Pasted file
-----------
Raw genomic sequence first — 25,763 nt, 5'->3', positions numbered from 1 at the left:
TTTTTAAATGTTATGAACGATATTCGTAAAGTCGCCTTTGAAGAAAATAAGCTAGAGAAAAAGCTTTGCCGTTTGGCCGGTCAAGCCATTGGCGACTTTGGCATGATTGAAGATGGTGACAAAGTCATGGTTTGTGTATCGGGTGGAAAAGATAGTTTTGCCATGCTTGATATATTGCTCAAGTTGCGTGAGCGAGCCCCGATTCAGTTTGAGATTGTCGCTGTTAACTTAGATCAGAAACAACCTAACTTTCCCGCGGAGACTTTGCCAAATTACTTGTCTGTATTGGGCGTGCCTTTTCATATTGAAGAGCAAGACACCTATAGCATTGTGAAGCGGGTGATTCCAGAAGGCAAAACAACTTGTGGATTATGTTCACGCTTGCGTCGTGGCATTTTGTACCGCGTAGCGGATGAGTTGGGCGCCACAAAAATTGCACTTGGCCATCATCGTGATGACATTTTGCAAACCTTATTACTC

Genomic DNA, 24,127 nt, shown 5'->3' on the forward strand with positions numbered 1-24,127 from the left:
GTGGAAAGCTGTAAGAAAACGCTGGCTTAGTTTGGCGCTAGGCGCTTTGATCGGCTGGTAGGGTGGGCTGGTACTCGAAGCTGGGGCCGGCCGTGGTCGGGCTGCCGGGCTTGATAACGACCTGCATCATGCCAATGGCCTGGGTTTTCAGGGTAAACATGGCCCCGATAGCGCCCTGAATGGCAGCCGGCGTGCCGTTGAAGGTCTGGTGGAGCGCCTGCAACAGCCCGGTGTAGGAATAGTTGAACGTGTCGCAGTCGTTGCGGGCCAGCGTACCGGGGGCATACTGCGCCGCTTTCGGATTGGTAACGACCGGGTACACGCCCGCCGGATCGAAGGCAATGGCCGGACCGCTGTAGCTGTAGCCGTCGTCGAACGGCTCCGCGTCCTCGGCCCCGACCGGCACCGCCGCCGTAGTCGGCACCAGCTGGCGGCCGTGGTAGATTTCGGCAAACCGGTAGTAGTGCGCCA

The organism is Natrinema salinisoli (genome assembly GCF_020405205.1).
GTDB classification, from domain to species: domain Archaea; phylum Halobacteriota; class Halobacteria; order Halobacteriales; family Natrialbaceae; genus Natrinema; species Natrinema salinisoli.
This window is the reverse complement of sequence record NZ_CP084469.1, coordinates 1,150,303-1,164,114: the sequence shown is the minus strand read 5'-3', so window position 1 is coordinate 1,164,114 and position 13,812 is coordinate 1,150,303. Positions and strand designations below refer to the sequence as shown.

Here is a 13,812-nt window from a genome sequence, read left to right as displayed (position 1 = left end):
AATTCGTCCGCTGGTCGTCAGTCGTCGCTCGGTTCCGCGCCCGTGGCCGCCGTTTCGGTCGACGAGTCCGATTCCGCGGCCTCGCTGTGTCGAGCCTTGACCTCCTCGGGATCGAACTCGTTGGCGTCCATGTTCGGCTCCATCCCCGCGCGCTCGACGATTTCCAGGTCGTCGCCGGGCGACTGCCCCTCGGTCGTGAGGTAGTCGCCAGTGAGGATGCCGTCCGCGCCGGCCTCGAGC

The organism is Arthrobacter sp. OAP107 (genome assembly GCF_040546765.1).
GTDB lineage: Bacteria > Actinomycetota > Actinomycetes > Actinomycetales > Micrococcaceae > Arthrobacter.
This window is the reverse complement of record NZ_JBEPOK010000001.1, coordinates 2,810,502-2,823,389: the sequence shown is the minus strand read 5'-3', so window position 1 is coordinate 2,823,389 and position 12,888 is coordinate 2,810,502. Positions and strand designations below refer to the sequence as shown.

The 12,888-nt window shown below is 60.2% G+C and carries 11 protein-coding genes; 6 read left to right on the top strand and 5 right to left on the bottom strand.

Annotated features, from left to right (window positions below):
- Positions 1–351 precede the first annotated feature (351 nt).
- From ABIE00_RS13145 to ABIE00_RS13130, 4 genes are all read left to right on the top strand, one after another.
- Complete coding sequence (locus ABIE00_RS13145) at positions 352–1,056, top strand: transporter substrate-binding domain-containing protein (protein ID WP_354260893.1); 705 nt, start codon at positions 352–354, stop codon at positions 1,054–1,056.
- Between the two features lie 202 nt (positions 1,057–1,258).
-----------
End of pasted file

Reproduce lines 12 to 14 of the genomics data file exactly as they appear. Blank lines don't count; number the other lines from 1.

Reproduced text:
This window is the reverse complement of record NZ_JBEPOK010000001.1, coordinates 2,810,502-2,823,389: the sequence shown is the minus strand read 5'-3', so window position 1 is coordinate 2,823,389 and position 12,888 is coordinate 2,810,502. Positions and strand designations below refer to the sequence as shown.

The 12,888-nt window shown below is 60.2% G+C and carries 11 protein-coding genes; 6 read left to right on the top strand and 5 right to left on the bottom strand.

Annotated features, from left to right (window positions below):